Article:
Now I don't think the show was perfect, and it seemed the series did let go of some edge in the last half of the run. The pilot remains the shining moment, and the further along the episodes go the more they seem to slide away from the brilliance the initial show displayed. Ironic when you consider the opening rant that launched the program, talking about how television had lost its voice and importance. Rather than concentrating on the initial debate of "does comedy and stupid television matter," the show tipped into places it should have stayed away from. Two areas—sex and politics—began to take over a show that should have been about culture and art. One thing I noticed is all the relationship drama moved front and center at the halfway point as if the series was being refocused perhaps in an effort to boost the ratings. I was extremely dissatisfied with how easily the complicated couplings were smoothed out again and again, and the finale wrapped up most of these problems too easily. I didn't want simple answers from a series that promised to be just a bit more literate than Grey's Anatomy or Felicity, but in the end played out even less realistically than those two. Sorkin had promised this show was going to save television, but he gave in and started writing romantic comedy plots that truly are not his forte. Then the politics started showing up. During the run of the multi-episode arc about a cast member's brother becoming as a prisoner of war, Studio 60 drifted into a place that seemed laughably self-important. These people made fun of politics, and it seemed odd to picture the cast as powerful and insightful in the same way as the characters from The West Wing. I didn't always buy the political angles, and they were as silly as the romantic bits. Seems Sorkin's mind is still in his dream White House too often.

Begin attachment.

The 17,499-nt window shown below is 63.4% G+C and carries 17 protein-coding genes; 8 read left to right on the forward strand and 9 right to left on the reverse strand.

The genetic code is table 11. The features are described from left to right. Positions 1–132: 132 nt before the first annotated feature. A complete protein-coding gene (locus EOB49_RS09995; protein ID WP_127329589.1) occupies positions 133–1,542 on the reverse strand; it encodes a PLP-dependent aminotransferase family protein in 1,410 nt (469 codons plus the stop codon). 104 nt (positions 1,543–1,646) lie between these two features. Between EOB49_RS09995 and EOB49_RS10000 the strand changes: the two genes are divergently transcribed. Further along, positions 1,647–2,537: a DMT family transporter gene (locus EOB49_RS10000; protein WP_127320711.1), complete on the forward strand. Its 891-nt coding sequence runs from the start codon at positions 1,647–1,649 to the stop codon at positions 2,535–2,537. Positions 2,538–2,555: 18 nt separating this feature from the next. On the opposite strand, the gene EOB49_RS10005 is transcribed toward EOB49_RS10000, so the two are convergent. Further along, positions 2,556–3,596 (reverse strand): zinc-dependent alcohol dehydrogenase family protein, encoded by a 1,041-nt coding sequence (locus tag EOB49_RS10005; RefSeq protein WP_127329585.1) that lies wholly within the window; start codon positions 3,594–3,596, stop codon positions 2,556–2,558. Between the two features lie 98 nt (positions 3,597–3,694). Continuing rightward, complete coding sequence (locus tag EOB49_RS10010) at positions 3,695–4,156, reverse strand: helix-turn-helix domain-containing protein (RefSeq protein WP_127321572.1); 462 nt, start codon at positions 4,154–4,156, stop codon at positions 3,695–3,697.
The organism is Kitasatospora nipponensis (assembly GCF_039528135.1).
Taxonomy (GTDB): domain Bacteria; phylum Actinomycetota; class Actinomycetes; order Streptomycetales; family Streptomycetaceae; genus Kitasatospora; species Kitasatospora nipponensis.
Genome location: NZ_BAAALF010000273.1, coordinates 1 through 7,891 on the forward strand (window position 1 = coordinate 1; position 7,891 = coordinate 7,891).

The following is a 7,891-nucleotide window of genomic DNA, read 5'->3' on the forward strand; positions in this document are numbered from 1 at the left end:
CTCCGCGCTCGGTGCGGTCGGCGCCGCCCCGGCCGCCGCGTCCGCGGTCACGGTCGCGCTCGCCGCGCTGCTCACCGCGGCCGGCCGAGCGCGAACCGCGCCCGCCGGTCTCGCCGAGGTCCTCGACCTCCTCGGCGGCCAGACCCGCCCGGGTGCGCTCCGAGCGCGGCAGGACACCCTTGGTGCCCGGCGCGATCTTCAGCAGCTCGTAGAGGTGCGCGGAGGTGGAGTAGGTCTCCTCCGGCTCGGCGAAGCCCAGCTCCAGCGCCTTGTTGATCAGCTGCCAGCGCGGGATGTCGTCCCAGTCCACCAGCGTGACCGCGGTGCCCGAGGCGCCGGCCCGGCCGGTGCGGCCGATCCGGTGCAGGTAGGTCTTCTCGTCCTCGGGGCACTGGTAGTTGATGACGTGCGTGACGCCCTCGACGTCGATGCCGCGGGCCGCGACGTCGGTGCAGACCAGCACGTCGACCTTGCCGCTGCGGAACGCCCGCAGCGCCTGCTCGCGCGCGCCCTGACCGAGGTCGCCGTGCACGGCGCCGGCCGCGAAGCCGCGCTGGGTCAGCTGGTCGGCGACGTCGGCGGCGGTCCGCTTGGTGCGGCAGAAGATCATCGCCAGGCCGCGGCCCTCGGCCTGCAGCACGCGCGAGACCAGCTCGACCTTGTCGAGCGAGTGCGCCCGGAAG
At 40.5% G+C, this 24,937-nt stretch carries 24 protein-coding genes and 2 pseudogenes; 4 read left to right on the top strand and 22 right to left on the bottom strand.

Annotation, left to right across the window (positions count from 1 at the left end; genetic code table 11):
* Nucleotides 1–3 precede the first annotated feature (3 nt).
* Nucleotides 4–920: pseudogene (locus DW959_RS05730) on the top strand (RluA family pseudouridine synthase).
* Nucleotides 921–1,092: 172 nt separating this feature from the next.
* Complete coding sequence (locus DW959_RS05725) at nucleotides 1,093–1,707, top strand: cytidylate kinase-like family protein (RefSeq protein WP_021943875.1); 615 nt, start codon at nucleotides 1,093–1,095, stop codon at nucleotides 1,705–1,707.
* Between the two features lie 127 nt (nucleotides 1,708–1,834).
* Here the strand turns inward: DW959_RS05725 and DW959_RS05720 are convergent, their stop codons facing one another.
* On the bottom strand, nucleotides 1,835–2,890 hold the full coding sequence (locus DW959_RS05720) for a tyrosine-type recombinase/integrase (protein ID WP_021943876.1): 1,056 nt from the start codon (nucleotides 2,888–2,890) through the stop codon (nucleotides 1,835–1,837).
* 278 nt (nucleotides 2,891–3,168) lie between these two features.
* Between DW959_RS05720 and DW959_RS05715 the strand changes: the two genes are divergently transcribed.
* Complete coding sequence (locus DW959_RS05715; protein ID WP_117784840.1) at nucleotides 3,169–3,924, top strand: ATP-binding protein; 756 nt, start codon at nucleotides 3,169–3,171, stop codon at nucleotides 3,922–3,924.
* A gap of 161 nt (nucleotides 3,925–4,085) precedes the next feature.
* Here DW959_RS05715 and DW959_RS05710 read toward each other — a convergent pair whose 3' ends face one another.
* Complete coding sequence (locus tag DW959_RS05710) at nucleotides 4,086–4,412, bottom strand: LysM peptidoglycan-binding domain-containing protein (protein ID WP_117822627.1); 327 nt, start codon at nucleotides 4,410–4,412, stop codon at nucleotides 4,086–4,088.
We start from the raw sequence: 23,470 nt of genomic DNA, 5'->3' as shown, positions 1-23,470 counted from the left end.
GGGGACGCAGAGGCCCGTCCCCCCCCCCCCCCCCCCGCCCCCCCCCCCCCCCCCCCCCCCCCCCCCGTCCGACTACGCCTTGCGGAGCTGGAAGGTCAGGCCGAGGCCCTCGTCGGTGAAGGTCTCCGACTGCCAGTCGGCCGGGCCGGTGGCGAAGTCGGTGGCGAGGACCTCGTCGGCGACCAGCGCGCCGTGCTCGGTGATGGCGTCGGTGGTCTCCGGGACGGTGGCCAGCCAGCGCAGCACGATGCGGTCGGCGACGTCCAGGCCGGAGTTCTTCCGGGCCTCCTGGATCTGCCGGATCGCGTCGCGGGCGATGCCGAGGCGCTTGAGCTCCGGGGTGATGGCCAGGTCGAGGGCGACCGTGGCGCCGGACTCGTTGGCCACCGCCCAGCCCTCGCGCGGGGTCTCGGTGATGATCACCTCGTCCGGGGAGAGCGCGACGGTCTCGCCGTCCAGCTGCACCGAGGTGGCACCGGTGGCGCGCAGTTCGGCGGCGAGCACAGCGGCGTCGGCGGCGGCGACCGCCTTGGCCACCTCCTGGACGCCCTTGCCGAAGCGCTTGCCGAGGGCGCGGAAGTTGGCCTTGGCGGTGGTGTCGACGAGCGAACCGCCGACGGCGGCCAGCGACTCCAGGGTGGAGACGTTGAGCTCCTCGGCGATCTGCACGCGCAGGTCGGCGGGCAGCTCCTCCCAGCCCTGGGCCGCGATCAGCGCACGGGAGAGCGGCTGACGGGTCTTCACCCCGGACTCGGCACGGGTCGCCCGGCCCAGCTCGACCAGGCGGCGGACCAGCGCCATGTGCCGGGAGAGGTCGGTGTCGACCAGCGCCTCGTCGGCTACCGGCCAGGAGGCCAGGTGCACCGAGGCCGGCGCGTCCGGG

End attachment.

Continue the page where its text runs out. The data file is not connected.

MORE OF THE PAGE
Several fascinating things happen, and it seems the show forgets quickly and never mentions them again. They build dramatic momentum, and then stop it cold to move on to something else. Where did the unctuous writers who created the early tension with the two new producers go? What happened to the rival show they launched from a skit? We see the writers confront Matt, and then they vanish. Jordan gets a female nemesis who threatens her job security with ideas for trashy reality shows, but we never get a resolution to this plot either. Seems like that would be a great target for Sorkin, how an exploitative reality show trumps good drama. It happened to him when The Bachelor began to pull better ratings than The West Wing. A sexual harassment case is talked about at length, and then never explored when there's obviously something there to discuss at length. Cast outside of the core leads who seemed to be a focus in earlier episodes slip away and only prowl the shadows. Honestly the show seems to have little continuity except in broad strokes, and you could watch these episodes in almost any order. The only things you would miss in that strategy are the lame romance developments. Characters seem to come and go all too quickly, and many of the most fascinating personalities only appear in one episode.